Not to mince words, a railway operator has to be able to recognise bullshit instantly, whether it is an over-optimistic schedule for clearing up a derailment, a rose tinted view of new technology or a timetable short on recovery time. And he, or she, will have to show grace under pressure when managing emergencies. One reason why Great Heck was cleared up so relatively quickly was that the Zone Director was the ‘governor' on site, imposing Railtrack's authority where necessary, balancing the needs to reopen the line with those of the investigations from police and HMRI.
A railway manager has always needed this varied toolkit of skills and a railway career has provided it. Think how many of the great managers, past and present, joined direct from school or college, starting at the sharp end and working up to the top, in the process gaining experience of passenger and freight traffic, traction and rolling stock, track and structures, major projects, and coping with incidents from cows on the line to serious accidents. Not just gaining experience but seeing how senior managers handled such events and learning how to behave as a railway manager when people under stress look to you for guidance and leadership.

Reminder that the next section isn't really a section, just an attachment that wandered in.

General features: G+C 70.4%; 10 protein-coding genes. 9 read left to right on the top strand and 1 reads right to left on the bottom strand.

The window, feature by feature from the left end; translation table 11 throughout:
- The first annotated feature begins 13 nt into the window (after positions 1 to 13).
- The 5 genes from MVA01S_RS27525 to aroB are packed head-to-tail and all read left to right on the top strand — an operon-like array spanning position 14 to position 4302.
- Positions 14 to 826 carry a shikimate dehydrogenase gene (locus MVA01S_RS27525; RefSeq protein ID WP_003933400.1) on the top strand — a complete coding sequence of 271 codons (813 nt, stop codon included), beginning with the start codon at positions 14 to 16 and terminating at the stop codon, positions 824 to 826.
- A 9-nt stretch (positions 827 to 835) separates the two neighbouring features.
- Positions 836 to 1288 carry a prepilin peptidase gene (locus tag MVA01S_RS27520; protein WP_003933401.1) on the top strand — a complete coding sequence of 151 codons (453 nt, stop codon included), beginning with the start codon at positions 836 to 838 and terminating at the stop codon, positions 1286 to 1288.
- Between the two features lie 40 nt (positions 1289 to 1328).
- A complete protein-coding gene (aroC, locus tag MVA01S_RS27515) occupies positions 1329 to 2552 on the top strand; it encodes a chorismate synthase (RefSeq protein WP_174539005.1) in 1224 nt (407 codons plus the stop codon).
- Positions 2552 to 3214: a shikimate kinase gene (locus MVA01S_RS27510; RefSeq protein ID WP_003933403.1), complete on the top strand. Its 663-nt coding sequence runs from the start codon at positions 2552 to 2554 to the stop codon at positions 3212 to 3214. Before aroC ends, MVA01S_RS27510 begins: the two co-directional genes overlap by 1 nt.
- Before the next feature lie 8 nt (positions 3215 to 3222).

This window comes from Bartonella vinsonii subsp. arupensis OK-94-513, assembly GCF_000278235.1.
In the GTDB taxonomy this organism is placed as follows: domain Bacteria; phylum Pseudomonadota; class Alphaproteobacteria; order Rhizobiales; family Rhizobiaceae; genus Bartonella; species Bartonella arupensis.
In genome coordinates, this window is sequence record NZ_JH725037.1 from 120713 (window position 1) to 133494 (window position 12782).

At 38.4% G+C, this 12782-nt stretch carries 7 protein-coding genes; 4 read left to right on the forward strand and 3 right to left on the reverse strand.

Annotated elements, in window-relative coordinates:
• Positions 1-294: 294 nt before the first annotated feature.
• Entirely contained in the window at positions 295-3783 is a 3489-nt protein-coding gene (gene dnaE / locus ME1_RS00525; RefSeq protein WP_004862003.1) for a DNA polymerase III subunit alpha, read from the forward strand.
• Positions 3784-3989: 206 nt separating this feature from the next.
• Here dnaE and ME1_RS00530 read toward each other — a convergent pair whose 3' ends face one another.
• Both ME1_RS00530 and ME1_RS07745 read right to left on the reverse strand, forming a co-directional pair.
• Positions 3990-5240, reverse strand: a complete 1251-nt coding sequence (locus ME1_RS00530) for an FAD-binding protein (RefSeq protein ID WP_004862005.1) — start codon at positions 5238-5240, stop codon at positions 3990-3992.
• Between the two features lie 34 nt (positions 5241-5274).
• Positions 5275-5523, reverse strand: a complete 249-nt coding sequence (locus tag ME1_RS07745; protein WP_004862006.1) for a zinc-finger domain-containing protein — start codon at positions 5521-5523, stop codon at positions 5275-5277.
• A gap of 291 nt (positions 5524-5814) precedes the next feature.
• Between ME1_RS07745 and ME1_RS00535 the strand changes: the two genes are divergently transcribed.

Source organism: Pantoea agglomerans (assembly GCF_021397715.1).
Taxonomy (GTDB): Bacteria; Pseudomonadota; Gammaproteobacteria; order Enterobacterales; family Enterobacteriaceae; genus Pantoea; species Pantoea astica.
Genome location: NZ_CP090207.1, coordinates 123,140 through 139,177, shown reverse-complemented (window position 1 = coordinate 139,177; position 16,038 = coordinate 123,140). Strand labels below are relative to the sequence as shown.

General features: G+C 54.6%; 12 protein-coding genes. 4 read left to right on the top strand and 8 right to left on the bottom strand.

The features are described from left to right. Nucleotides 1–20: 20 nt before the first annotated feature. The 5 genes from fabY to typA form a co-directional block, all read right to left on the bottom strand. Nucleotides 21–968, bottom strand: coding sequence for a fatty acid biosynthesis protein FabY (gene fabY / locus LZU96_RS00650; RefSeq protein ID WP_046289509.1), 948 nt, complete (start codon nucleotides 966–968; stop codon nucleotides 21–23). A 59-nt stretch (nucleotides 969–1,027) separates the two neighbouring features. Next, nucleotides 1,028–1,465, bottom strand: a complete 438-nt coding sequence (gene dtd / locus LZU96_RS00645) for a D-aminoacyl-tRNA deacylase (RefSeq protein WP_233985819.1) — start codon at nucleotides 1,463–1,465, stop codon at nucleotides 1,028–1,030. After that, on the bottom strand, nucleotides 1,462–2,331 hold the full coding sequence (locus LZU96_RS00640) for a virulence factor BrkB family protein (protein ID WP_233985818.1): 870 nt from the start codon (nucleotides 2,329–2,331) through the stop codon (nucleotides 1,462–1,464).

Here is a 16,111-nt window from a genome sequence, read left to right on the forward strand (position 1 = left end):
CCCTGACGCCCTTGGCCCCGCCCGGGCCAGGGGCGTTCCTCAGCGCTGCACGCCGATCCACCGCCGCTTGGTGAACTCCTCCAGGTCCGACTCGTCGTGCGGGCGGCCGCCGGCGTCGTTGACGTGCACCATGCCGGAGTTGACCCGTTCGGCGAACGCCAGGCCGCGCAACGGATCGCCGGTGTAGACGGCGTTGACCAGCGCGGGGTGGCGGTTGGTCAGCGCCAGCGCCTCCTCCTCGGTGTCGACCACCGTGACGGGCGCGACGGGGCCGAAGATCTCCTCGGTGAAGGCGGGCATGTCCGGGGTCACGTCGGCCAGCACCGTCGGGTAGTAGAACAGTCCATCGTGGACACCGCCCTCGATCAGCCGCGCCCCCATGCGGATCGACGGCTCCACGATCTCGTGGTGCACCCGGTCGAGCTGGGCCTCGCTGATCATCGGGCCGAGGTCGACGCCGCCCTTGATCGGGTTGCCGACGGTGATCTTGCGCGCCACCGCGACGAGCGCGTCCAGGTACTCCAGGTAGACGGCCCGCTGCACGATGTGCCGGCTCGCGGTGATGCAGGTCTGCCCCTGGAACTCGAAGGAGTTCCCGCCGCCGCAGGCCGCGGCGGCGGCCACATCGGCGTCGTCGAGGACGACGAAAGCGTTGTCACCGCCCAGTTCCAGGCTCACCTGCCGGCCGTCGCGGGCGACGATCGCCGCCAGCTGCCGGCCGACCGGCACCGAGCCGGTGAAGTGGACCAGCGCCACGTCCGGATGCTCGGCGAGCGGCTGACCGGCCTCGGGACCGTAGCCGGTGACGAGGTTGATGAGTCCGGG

Which is where we return to Jonson Cox and the other newcomers. Not only haven't they assembled a railway manager's mental toolkit – although they may have some very useful new tools of their own because railways can always learn – but the organisation they joined had been stripped of managers who could have passed on railway experience. In the decade since privatisation the railway has lost that generation of managers, engineers and operators in their 50s who would have been at the height of their powers – but decided to retire early or go into consultancy.